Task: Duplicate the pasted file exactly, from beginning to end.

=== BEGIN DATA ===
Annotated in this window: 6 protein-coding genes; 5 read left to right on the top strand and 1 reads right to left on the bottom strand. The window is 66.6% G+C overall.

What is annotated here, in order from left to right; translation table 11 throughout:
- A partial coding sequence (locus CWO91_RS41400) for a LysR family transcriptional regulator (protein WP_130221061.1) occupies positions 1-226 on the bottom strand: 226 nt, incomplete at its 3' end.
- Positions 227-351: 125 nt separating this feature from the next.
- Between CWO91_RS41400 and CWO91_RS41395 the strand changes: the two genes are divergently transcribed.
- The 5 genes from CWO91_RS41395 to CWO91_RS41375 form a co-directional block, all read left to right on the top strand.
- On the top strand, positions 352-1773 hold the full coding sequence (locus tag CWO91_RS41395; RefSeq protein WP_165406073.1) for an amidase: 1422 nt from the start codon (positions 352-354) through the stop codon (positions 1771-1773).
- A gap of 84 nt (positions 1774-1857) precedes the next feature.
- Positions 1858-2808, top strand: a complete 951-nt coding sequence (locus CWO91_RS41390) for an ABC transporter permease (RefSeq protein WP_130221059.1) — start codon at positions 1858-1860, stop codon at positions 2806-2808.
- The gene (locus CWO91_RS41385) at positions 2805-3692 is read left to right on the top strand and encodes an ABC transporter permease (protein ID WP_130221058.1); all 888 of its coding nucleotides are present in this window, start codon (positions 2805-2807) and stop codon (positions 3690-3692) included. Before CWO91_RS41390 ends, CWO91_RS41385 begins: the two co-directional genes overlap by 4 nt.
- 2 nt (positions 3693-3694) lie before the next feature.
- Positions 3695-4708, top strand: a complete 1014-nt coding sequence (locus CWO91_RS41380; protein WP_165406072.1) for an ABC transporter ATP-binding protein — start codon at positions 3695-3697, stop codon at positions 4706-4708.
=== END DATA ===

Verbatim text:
Annotated in this window: 6 protein-coding genes; 5 read left to right on the top strand and 1 reads right to left on the bottom strand. The window is 66.6% G+C overall.

What is annotated here, in order from left to right; translation table 11 throughout:
- A partial coding sequence (locus CWO91_RS41400) for a LysR family transcriptional regulator (protein WP_130221061.1) occupies positions 1-226 on the bottom strand: 226 nt, incomplete at its 3' end.
- Positions 227-351: 125 nt separating this feature from the next.
- Between CWO91_RS41400 and CWO91_RS41395 the strand changes: the two genes are divergently transcribed.
- The 5 genes from CWO91_RS41395 to CWO91_RS41375 form a co-directional block, all read left to right on the top strand.
- On the top strand, positions 352-1773 hold the full coding sequence (locus tag CWO91_RS41395; RefSeq protein WP_165406073.1) for an amidase: 1422 nt from the start codon (positions 352-354) through the stop codon (positions 1771-1773).
- A gap of 84 nt (positions 1774-1857) precedes the next feature.
- Positions 1858-2808, top strand: a complete 951-nt coding sequence (locus CWO91_RS41390) for an ABC transporter permease (RefSeq protein WP_130221059.1) — start codon at positions 1858-1860, stop codon at positions 2806-2808.
- The gene (locus CWO91_RS41385) at positions 2805-3692 is read left to right on the top strand and encodes an ABC transporter permease (protein ID WP_130221058.1); all 888 of its coding nucleotides are present in this window, start codon (positions 2805-2807) and stop codon (positions 3690-3692) included. Before CWO91_RS41390 ends, CWO91_RS41385 begins: the two co-directional genes overlap by 4 nt.
- 2 nt (positions 3693-3694) lie before the next feature.
- Positions 3695-4708, top strand: a complete 1014-nt coding sequence (locus CWO91_RS41380; protein WP_165406072.1) for an ABC transporter ATP-binding protein — start codon at positions 3695-3697, stop codon at positions 4706-4708.